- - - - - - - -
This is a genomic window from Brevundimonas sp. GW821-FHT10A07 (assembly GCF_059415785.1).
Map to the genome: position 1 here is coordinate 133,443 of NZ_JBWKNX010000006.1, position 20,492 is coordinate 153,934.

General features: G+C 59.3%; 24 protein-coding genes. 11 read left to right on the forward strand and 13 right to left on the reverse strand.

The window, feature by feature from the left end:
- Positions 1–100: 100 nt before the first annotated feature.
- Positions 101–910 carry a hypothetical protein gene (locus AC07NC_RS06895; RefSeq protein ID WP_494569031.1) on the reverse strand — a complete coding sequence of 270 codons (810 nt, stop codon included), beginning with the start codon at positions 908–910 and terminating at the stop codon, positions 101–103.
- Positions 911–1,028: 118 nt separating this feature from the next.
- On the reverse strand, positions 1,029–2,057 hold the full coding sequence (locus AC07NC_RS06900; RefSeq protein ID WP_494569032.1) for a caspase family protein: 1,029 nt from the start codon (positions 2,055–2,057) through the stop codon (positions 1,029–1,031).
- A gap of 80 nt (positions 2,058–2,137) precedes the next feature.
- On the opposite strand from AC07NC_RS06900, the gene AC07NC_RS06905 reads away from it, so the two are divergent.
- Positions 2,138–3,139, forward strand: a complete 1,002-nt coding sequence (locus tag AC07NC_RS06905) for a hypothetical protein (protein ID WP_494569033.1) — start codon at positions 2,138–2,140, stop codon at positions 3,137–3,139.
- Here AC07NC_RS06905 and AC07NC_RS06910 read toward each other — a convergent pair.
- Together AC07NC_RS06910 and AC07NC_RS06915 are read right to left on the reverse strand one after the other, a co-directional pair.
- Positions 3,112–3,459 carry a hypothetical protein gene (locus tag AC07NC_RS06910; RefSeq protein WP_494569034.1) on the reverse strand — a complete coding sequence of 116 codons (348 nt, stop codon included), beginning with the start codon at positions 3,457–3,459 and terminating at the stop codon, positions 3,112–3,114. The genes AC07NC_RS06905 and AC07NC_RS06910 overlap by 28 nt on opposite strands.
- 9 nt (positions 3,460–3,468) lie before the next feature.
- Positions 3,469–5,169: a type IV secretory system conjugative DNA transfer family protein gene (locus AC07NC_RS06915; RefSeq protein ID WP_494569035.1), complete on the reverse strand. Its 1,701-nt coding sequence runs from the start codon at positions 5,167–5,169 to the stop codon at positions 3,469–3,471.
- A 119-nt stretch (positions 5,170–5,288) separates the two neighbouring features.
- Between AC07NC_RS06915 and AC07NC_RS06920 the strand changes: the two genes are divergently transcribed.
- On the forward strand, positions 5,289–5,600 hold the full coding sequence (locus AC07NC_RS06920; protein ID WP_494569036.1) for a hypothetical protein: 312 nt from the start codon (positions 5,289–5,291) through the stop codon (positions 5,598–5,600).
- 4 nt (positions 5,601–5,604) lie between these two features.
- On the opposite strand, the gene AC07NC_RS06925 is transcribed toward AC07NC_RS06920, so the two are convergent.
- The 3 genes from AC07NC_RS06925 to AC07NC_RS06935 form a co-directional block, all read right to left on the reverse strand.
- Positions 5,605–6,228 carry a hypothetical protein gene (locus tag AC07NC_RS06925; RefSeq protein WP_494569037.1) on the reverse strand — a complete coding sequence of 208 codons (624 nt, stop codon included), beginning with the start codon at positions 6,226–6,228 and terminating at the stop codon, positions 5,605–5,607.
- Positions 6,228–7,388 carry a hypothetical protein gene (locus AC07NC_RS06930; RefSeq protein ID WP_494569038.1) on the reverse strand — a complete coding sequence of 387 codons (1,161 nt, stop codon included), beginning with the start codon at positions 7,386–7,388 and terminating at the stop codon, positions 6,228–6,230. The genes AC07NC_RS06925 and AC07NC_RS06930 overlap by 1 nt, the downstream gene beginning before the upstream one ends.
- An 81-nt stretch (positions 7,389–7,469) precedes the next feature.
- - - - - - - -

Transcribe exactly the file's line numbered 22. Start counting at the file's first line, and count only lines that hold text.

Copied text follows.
- The 3 genes from AC07NC_RS06925 to AC07NC_RS06935 form a co-directional block, all read right to left on the reverse strand.